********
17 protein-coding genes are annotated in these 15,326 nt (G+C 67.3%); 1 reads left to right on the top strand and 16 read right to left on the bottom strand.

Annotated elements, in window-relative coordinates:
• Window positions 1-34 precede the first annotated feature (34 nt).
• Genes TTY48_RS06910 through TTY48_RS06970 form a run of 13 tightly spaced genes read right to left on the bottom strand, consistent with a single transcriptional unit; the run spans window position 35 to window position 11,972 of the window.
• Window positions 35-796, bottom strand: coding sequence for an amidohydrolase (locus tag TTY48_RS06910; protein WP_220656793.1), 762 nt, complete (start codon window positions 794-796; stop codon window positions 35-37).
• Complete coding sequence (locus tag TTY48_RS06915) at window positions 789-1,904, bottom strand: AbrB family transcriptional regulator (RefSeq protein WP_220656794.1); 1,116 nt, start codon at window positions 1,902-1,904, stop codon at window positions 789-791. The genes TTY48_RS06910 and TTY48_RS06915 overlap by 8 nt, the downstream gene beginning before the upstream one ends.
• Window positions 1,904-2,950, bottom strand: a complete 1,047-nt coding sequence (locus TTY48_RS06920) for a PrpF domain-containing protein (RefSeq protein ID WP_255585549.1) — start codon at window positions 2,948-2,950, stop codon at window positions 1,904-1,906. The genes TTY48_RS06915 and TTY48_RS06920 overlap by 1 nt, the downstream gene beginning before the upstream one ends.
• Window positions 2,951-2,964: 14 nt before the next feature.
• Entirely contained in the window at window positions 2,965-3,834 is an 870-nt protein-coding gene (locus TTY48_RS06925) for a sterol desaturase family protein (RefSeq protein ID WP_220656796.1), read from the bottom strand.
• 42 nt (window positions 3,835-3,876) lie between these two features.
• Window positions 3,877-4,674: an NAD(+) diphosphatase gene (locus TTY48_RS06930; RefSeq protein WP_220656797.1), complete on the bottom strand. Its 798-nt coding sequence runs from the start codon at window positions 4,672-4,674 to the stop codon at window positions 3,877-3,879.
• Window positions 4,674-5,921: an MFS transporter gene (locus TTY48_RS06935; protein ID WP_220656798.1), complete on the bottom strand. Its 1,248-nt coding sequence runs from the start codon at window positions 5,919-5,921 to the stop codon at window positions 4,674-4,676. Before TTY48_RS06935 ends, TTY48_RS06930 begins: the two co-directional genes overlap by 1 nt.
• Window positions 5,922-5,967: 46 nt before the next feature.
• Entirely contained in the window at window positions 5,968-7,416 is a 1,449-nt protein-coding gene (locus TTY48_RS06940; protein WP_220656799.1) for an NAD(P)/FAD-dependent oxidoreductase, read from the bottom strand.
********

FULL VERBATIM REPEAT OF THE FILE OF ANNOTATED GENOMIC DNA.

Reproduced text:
17 protein-coding genes are annotated in these 15,326 nt (G+C 67.3%); 1 reads left to right on the top strand and 16 read right to left on the bottom strand.

Annotated elements, in window-relative coordinates:
• Window positions 1-34 precede the first annotated feature (34 nt).
• Genes TTY48_RS06910 through TTY48_RS06970 form a run of 13 tightly spaced genes read right to left on the bottom strand, consistent with a single transcriptional unit; the run spans window position 35 to window position 11,972 of the window.
• Window positions 35-796, bottom strand: coding sequence for an amidohydrolase (locus tag TTY48_RS06910; protein WP_220656793.1), 762 nt, complete (start codon window positions 794-796; stop codon window positions 35-37).
• Complete coding sequence (locus tag TTY48_RS06915) at window positions 789-1,904, bottom strand: AbrB family transcriptional regulator (RefSeq protein WP_220656794.1); 1,116 nt, start codon at window positions 1,902-1,904, stop codon at window positions 789-791. The genes TTY48_RS06910 and TTY48_RS06915 overlap by 8 nt, the downstream gene beginning before the upstream one ends.
• Window positions 1,904-2,950, bottom strand: a complete 1,047-nt coding sequence (locus TTY48_RS06920) for a PrpF domain-containing protein (RefSeq protein ID WP_255585549.1) — start codon at window positions 2,948-2,950, stop codon at window positions 1,904-1,906. The genes TTY48_RS06915 and TTY48_RS06920 overlap by 1 nt, the downstream gene beginning before the upstream one ends.
• Window positions 2,951-2,964: 14 nt before the next feature.
• Entirely contained in the window at window positions 2,965-3,834 is an 870-nt protein-coding gene (locus TTY48_RS06925) for a sterol desaturase family protein (RefSeq protein ID WP_220656796.1), read from the bottom strand.
• 42 nt (window positions 3,835-3,876) lie between these two features.
• Window positions 3,877-4,674: an NAD(+) diphosphatase gene (locus TTY48_RS06930; RefSeq protein WP_220656797.1), complete on the bottom strand. Its 798-nt coding sequence runs from the start codon at window positions 4,672-4,674 to the stop codon at window positions 3,877-3,879.
• Window positions 4,674-5,921: an MFS transporter gene (locus TTY48_RS06935; protein ID WP_220656798.1), complete on the bottom strand. Its 1,248-nt coding sequence runs from the start codon at window positions 5,919-5,921 to the stop codon at window positions 4,674-4,676. Before TTY48_RS06935 ends, TTY48_RS06930 begins: the two co-directional genes overlap by 1 nt.
• Window positions 5,922-5,967: 46 nt before the next feature.
• Entirely contained in the window at window positions 5,968-7,416 is a 1,449-nt protein-coding gene (locus TTY48_RS06940; protein WP_220656799.1) for an NAD(P)/FAD-dependent oxidoreductase, read from the bottom strand.